Put an end to vampire power in your home by unplugging chargers and other electronics when not in use. Put larger items such as televisions and computers on power-strips, and flip the switch to off when the items are not being used.
Make your unused outlets even more energy-efficient by inserting safety plugs. Outlets can be prime areas for outside air to leak into your home, and plugging them up will save on heating and cooling costs.
These two little changes can make a big difference. You’ll likely be shocked at your energy savings next month.
5. Get smart in the kitchen.
It’s great to go green with an all-local meal, but there are plenty of simple cooking habits that will make your meals even greener.
When you use the stove, match the size of the pot to the size of the burner, and try to avoid using a small pot on a large burner. Only boil as much water as you need, and remember to use a lid so your water will boil faster. A pinch of salt helps, too.
If you are using the oven for multiple dishes, try to cook them all at once whenever possible, and use your oven’s self-clean setting while the oven is still hot.
Use a microwave or toaster oven whenever you can. They use much less energy than a standard oven, and your microwave’s defrost setting is a great alternative to running water.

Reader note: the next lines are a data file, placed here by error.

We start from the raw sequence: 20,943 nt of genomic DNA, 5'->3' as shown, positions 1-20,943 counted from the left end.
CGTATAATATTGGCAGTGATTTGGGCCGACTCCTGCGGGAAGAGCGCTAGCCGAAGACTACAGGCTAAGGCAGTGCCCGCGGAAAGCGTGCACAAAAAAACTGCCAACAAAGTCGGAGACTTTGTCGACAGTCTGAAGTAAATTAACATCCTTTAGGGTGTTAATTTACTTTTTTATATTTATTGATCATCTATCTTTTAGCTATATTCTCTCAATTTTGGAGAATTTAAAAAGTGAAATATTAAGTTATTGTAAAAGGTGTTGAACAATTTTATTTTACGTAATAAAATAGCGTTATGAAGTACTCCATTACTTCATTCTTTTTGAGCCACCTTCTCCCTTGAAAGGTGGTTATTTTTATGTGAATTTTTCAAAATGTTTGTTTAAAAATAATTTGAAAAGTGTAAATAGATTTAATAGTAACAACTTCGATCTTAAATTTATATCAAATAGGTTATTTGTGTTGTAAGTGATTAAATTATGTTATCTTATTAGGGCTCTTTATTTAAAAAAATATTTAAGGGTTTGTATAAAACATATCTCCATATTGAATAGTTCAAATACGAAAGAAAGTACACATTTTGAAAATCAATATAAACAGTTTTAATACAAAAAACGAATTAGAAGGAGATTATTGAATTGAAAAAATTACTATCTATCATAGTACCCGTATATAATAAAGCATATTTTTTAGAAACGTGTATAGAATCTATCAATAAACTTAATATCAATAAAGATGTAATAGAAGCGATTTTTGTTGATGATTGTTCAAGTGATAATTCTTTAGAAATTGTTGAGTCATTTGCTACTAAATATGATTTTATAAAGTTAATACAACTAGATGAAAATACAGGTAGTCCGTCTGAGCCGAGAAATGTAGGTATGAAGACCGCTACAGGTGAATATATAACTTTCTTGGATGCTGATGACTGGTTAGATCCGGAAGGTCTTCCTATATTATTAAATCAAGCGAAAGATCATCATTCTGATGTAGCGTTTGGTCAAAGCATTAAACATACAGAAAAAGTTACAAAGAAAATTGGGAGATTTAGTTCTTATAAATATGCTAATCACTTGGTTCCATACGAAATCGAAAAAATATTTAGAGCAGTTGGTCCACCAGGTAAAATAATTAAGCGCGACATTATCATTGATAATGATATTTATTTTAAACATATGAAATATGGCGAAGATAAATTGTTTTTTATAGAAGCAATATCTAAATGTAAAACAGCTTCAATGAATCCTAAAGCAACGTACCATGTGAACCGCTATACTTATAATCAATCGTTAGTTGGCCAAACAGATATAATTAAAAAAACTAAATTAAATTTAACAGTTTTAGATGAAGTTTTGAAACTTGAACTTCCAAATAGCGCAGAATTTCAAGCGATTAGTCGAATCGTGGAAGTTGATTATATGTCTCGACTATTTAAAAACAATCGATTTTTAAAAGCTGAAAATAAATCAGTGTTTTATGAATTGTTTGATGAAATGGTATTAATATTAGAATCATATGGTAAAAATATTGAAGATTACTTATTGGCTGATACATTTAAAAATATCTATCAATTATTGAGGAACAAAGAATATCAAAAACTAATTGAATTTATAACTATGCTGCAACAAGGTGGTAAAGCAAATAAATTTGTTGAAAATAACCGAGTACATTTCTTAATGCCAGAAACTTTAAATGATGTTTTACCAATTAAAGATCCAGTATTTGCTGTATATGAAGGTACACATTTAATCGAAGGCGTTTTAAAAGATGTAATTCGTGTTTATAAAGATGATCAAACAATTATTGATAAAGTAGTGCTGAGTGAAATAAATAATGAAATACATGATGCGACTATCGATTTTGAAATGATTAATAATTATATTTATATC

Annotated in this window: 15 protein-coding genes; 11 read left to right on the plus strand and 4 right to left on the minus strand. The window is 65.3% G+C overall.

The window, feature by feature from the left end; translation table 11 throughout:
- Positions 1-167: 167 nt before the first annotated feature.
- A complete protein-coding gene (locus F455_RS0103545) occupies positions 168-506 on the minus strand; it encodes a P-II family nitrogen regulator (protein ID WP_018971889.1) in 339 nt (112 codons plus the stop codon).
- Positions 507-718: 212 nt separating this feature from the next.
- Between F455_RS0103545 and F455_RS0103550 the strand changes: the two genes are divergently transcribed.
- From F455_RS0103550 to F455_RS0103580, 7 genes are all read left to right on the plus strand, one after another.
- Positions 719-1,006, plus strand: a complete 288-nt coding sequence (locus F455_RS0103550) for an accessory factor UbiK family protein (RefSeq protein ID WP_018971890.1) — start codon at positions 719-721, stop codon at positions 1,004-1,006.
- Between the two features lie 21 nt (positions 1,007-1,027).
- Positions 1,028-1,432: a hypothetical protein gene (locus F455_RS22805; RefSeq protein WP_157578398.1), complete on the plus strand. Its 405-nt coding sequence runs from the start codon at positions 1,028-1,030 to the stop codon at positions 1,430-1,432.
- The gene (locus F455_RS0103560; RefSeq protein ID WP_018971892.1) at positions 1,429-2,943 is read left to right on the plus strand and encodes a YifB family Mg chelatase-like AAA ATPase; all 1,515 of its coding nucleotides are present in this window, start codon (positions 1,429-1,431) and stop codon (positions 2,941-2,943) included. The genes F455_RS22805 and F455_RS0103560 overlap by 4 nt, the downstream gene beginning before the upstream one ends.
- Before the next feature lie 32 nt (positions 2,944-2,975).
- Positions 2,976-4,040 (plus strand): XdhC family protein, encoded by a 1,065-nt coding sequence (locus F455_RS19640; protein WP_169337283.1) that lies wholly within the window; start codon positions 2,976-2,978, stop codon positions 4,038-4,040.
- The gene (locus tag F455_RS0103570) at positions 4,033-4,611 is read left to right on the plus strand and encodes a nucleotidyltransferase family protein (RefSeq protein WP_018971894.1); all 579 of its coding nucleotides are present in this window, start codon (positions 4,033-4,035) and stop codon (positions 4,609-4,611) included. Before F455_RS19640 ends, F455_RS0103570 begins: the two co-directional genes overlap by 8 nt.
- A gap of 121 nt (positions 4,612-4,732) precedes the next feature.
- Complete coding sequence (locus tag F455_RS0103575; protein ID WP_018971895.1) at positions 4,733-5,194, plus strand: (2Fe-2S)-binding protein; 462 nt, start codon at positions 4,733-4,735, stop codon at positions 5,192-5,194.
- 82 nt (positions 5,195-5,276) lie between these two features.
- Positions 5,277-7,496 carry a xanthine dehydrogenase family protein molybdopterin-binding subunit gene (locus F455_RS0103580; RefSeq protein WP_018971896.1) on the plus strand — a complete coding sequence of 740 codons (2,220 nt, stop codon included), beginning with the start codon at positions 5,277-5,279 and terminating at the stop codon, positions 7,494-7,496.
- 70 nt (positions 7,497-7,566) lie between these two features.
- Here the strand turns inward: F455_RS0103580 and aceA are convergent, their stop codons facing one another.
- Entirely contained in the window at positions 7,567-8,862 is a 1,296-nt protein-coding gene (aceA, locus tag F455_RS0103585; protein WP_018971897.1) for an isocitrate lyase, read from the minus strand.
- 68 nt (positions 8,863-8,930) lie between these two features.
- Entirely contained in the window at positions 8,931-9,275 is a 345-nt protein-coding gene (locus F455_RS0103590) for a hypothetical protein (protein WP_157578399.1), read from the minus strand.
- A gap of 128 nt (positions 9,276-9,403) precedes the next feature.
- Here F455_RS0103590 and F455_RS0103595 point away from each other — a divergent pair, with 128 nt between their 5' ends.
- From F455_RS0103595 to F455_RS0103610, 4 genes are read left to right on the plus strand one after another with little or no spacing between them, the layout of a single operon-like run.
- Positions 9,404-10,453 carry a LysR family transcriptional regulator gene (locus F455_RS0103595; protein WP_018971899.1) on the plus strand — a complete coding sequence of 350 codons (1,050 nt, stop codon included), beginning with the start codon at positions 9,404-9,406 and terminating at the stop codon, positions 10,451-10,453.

6. Fix up your furnace.
Be warned. This may involve a trip to the murky, spider-filled basement, but we promise the energy savings will be well worth it.
First, make sure all the ducts connecting your furnace to the wall are tightly sealed. In many cases, you can cover small holes with non-toxic tape, but if ducts appear loose, you may want to have a professional take a look.
Once checked that your furnace is turned off and fully cooled, take off the sides of your furnace. Use a vacuum cleaner to blow out any dirt or dust that may have accumulated, and follow with a damp towel. Make sure to properly re-attach the sides of your furnace when you’re done.
The easiest and most commonly forgotten step to an efficient furnace is a clean filter. Dirty filters can restrict airflow and increase energy use. Changing or cleaning your furnace filters once a month increases efficiency, and you’ll notice a change in your energy bill.
7. Drop those dishes.
Well, not literally. What we really mean is: give yourself and the planet a break, and stop doing dishes by hand. Using the dishwasher actually wastes much less heated water than washing dishes in your sink.
To make sure you are saving the maximum amount of energy, only run the dishwasher with a full load, and skip the pre-rinsing.
Many of us pre-rinse our dishes in the sink with the idea that the dishwasher won’t have to work as hard, but a study conducted by Consumer Reports found that this added step can waste up to 20 gallons of heated water per day.
For stuck-on foods, try a little bit of water and steel-wool, and just toss all those other dishes into the dishwasher. Easier for you and better for the environment? Sounds great to us.